Natural gas vehicle (NGV) advocates were delivered a long-sought tax change Monday in legislation signed by President Obama that includes a provision equalizing the impact of an excise tax on liquefied natural gas (LNG) used in transportation. The tax will be assessed on an energy equivalent basis with diesel fuel.
Under the provisions of the bill, beginning Jan. 1, LNG for transportation will be taxed based on a diesel gallon equivalent (DGE), something the NGV sector leaders have been urging for several years (see Daily GPI, Jan. 16). The measure was part of a temporary highway funding bill.
All of the major NGV trade associations and fueling businesses hailed the measure when it passed out of Congress late last month (see Daily GPI, July 31), noting it would help put LNG on a competitive footing with diesel, which has about 70% more energy-per-gallon of fuel.
The federal excise tax on LNG and diesel has been 24.3 cents/gal., and because it takes 1.7 gallons of LNG to produce the same amount of energy as a gallon of diesel, LNG was being taxed 70% higher than diesel.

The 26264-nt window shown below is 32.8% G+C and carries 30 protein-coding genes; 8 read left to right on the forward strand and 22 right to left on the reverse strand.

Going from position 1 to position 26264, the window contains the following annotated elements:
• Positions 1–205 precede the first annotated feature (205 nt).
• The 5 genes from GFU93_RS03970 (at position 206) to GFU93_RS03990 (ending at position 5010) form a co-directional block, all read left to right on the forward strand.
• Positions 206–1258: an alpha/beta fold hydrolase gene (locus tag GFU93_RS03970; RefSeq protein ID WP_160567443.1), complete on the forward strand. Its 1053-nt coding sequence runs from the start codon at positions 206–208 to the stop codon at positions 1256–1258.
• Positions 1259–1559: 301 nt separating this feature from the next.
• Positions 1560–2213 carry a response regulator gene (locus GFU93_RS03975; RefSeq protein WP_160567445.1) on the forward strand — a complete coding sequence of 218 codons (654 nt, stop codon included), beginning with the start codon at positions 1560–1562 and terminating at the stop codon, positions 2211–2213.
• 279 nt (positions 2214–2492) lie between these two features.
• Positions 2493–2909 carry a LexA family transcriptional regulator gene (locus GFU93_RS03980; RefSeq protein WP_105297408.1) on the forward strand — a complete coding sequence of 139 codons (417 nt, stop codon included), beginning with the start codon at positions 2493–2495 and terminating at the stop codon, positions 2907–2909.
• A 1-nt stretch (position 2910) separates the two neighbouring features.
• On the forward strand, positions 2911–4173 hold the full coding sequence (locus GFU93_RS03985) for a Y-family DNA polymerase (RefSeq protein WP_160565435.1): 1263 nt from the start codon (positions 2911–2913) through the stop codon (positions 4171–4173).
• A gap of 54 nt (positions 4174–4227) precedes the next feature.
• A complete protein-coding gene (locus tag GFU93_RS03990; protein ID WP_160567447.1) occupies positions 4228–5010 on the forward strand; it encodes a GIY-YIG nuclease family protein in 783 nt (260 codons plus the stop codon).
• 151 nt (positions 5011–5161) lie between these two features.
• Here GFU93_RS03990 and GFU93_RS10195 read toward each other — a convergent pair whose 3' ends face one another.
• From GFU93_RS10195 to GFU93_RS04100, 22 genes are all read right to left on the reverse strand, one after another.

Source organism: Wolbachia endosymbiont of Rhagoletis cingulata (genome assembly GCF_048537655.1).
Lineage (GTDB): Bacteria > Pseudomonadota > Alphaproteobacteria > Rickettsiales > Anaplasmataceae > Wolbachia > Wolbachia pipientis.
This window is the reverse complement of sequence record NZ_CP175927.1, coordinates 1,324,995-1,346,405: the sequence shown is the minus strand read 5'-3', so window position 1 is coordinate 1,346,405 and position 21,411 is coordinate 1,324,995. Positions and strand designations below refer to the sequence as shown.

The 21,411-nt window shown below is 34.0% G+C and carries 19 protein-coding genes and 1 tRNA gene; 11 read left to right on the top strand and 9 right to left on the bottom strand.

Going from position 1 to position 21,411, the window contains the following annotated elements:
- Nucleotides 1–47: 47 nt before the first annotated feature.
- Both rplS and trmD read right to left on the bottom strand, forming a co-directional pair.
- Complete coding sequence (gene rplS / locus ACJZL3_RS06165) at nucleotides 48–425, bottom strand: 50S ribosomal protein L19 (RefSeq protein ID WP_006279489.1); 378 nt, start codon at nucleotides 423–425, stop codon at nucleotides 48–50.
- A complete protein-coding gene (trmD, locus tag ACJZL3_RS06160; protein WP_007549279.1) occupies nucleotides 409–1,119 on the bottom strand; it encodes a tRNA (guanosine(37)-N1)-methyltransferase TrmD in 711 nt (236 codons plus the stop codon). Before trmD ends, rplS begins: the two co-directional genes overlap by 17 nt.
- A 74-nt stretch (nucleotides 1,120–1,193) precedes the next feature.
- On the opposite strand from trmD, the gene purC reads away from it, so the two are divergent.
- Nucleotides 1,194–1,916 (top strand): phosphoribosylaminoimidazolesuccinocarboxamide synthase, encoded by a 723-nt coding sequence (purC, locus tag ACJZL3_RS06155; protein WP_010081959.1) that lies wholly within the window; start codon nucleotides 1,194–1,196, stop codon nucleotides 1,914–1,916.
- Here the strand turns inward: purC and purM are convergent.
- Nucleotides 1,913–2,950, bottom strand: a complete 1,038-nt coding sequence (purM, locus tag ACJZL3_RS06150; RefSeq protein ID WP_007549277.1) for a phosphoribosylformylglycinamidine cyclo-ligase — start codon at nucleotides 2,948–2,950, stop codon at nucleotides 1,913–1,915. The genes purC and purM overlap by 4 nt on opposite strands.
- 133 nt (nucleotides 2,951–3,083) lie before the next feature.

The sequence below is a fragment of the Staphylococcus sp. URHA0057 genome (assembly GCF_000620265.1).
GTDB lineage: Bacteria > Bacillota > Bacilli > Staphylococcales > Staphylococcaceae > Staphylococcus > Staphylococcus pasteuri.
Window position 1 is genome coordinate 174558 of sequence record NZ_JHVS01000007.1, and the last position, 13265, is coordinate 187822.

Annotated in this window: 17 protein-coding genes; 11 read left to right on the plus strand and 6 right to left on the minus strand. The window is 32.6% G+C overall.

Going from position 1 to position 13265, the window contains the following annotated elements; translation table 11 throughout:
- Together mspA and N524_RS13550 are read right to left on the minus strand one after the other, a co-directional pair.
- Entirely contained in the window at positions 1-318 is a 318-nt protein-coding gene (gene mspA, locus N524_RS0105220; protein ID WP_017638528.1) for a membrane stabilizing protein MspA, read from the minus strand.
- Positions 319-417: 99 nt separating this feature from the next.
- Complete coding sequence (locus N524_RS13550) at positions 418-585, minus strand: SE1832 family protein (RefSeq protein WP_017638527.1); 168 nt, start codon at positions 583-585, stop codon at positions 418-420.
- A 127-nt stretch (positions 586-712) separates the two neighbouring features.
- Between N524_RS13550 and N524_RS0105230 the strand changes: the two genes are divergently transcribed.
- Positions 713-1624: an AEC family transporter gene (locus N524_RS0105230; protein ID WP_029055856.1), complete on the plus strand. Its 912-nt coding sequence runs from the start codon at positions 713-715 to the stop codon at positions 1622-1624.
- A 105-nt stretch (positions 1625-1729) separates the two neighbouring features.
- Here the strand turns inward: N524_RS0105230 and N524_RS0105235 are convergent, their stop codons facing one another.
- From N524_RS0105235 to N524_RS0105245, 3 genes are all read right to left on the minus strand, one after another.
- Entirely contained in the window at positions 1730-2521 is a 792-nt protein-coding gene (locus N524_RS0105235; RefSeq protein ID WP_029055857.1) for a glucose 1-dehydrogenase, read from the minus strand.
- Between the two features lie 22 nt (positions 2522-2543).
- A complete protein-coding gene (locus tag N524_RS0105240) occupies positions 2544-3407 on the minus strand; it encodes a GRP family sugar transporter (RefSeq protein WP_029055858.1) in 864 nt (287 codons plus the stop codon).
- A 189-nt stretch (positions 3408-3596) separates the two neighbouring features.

A bipartisan effort supported the provision, led by Reps. Mac Thornberry (R-TX) and John Larson (D-CT), that was originally introduced in the House of Representatives as the "LNG Excise Tax Equalization Act of 2015 (HR 905)." Thornberry originally introduced the measure in 2009.
Executives with America's Natural Gas Alliance (ANGA), and the NGVAmerica and American Gas Association (AGA) trade associations, NGV fuel and equipment suppliers and large fleet operators have been calling for the excise tax parity for a long time, arguing that it is a barrier to future growth of use of natural gas among heavy duty vehicle fleets, particularly.
Industry officials offer the example of a diesel-fueled truck traveling 100,000 miles annually at five miles/gallon, consuming 20,000 gallons of fuel. The same truck operating on LNG would require 34,000 gallons of fuel to cover the same total miles. Although cleaner operating and using a U.S. produced fuel, the LNG truck would pay an extra $3,402 annually in excise taxes.
Under the new provision, the energy equivalent of a diesel gallon of LNG is defined as having a Btu content of 128,700, which AGA said is equal to 6.06 pounds of LNG. Separately, the new measure defines the energy equivalent of a gallon of compressed natural gas (CNG) as having a Btu content of 115,400, or 5.66 pounds of CNG.
"We have been working for several years to achieve a fair, market-centered solution to fix the tax disparity between diesel and LNG" Thornberry said. "This change will encourage more private sector investment in LNG infrastructure and production, and that will have a real positive effect on our economy."